Pharmaceutical removal in synthetic human urine using biochar†
This research addresses the potential for biochar to remove pharmaceuticals from synthetic urine, thereby allowing the treated urine to be used as a contaminant-free nutrient product. Four biochars and one activated carbon from different source materials were tested: activated coconut carbon, coconut shell, bamboo, southern yellow pine, and northern hardwood. Batch tests were conducted for 24 hours using different compositions of synthetic urine and secondary wastewater effluent with biochar doses of 0.8 and 40 g L−1 and an initial pharmaceutical concentration of 0.2 mmol L−1. Seven pharmaceuticals were tested in this study: acetylsalicylic acid, paracetamol, ibuprofen, naproxen, citalopram, carbamazepine, and diclofenac. Activated coconut carbon, bamboo, and southern yellow pine biochars had the highest pharmaceutical removal in urine compositions at 40 g L−1, adsorbing greater than 90% of each pharmaceutical. These biochars also demonstrated the ability to remove pharmaceuticals in the presence of nutrients, where the maximum removal of phosphorus and nitrogen was 36% by activated coconut carbon, 9% by bamboo, and 23% by southern yellow pine in all waste waters. Due to the high concentrations of nutrients naturally present in urine, there remains a high concentration of nitrogen and phosphorus after biochar treatment. The interactions between biochar, nutrients, and pharmaceuticals suggest that biochar has the ability to remove pharmaceuticals while maintaining nutrient concentrations in solution for future use as a nutrient product.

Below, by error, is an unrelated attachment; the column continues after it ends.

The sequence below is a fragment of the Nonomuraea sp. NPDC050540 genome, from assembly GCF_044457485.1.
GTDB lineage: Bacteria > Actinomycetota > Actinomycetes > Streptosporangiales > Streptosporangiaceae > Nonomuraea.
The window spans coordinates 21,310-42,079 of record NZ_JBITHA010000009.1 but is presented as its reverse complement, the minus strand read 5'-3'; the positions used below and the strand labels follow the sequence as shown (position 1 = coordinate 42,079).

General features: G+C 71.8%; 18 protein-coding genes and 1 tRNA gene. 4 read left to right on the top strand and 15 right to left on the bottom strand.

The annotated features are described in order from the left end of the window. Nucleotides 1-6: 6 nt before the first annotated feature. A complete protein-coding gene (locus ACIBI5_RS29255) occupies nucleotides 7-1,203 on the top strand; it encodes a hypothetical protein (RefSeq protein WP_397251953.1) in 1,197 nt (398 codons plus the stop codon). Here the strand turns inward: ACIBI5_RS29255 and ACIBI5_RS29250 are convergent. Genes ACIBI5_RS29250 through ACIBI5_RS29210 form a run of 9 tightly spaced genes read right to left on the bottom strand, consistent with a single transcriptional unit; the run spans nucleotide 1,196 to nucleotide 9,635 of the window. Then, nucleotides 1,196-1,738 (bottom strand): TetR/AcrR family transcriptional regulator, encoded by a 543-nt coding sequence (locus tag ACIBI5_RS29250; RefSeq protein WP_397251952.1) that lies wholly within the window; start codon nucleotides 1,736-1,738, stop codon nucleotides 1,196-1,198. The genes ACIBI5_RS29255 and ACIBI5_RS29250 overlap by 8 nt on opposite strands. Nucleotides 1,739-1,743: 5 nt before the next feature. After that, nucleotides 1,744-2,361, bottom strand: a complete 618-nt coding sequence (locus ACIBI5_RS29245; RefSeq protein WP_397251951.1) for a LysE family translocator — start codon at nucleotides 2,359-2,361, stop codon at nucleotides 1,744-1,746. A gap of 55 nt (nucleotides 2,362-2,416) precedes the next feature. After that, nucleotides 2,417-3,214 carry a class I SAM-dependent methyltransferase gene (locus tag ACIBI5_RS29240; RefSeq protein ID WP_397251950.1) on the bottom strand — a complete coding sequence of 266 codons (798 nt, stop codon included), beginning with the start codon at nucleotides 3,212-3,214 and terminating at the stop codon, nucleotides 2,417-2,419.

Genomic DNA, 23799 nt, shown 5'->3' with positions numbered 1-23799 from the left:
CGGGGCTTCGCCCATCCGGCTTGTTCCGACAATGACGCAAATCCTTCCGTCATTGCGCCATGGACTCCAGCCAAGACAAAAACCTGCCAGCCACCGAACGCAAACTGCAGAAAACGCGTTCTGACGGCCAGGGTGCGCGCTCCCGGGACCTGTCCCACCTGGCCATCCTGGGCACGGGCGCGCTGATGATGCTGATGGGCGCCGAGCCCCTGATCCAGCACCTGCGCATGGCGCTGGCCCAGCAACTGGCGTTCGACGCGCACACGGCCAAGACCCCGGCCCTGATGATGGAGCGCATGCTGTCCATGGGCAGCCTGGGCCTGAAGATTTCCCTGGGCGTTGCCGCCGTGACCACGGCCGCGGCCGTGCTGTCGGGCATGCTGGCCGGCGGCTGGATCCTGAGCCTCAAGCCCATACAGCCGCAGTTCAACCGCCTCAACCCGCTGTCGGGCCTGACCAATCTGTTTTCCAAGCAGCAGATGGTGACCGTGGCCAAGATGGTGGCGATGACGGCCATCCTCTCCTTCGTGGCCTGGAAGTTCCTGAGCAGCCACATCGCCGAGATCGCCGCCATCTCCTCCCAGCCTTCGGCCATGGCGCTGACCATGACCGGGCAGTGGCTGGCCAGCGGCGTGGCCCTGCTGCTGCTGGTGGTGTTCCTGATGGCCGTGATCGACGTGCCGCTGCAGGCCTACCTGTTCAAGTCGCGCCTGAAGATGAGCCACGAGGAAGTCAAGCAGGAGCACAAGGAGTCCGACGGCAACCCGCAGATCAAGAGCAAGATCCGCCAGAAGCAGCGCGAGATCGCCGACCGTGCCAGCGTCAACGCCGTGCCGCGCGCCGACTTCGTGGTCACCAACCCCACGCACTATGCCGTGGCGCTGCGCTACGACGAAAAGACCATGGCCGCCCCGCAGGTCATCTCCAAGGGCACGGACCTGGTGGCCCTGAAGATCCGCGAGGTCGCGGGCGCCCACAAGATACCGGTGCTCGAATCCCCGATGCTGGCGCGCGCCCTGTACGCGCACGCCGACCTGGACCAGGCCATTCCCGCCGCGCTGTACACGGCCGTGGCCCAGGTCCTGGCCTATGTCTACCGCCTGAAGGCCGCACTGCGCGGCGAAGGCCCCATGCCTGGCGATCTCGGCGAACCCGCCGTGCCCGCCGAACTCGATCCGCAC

- This article is part of the themed collection: Environmental Science: Water Research & Technology 2017 Most Downloaded Articles